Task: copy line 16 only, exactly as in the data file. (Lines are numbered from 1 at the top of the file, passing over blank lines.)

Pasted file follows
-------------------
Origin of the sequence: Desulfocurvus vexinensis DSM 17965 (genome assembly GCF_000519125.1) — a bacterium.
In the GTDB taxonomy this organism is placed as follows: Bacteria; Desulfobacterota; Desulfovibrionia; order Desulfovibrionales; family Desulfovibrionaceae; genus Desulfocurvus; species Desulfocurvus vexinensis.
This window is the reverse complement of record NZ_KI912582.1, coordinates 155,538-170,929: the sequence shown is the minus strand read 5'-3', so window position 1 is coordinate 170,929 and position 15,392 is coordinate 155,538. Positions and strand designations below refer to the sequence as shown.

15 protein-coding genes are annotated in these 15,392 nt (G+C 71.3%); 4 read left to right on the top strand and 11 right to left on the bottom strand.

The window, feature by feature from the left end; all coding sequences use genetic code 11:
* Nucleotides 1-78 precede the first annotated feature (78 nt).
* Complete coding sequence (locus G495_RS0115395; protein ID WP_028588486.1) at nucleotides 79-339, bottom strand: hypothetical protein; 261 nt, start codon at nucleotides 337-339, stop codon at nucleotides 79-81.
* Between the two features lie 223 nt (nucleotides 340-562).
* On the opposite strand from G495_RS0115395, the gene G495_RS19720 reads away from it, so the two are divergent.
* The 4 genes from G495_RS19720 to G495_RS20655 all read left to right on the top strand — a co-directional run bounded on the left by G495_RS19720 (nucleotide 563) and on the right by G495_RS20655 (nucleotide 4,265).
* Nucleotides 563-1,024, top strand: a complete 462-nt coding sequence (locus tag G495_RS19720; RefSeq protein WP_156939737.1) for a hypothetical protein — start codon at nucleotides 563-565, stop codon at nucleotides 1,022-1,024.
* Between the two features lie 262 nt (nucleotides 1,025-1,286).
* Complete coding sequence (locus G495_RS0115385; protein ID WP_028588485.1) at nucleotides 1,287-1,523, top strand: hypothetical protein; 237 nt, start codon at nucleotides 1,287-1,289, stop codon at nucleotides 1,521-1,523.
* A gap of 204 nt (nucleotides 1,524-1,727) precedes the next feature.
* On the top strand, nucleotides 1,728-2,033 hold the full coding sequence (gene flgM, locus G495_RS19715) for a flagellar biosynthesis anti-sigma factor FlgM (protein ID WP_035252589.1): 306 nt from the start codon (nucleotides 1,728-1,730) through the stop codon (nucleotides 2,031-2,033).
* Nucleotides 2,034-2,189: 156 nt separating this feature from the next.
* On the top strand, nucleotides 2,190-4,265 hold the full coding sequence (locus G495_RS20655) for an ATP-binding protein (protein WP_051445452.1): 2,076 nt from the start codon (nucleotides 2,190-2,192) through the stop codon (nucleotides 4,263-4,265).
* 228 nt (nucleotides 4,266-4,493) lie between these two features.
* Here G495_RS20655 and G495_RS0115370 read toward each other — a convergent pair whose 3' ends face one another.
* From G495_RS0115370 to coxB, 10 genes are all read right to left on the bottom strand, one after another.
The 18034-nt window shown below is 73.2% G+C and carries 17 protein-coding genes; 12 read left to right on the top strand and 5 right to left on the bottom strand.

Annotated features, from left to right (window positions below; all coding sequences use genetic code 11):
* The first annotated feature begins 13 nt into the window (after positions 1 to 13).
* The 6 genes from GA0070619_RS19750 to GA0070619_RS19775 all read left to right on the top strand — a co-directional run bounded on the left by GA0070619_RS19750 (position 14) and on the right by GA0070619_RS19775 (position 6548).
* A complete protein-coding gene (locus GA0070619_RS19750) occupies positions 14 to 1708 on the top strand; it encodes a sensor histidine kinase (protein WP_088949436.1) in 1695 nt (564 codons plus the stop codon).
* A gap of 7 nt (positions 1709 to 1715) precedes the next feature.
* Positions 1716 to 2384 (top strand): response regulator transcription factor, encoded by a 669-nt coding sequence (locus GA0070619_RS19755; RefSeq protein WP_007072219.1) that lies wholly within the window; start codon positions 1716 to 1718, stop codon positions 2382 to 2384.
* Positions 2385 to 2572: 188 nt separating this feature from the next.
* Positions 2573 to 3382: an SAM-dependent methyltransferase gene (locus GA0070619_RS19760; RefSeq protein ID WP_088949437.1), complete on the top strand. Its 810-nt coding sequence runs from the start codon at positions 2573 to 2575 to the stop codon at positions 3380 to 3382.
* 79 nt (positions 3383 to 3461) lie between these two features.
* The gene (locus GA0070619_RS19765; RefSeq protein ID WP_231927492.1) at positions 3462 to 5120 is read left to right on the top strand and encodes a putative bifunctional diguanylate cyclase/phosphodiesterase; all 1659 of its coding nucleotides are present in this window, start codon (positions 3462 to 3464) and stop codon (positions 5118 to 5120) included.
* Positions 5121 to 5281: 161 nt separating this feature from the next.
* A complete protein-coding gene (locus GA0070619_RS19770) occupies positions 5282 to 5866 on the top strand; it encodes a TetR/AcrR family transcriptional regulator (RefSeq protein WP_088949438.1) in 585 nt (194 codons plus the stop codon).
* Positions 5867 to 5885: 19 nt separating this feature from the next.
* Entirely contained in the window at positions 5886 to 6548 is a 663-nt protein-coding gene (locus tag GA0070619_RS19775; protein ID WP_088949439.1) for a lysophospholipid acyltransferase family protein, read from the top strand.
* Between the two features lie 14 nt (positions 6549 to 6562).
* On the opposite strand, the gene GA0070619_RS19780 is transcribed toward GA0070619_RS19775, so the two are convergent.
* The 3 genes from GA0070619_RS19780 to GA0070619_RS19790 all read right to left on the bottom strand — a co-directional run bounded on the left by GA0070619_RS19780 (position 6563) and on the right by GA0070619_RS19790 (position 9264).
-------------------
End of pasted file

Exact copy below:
* Nucleotides 2,034-2,189: 156 nt separating this feature from the next.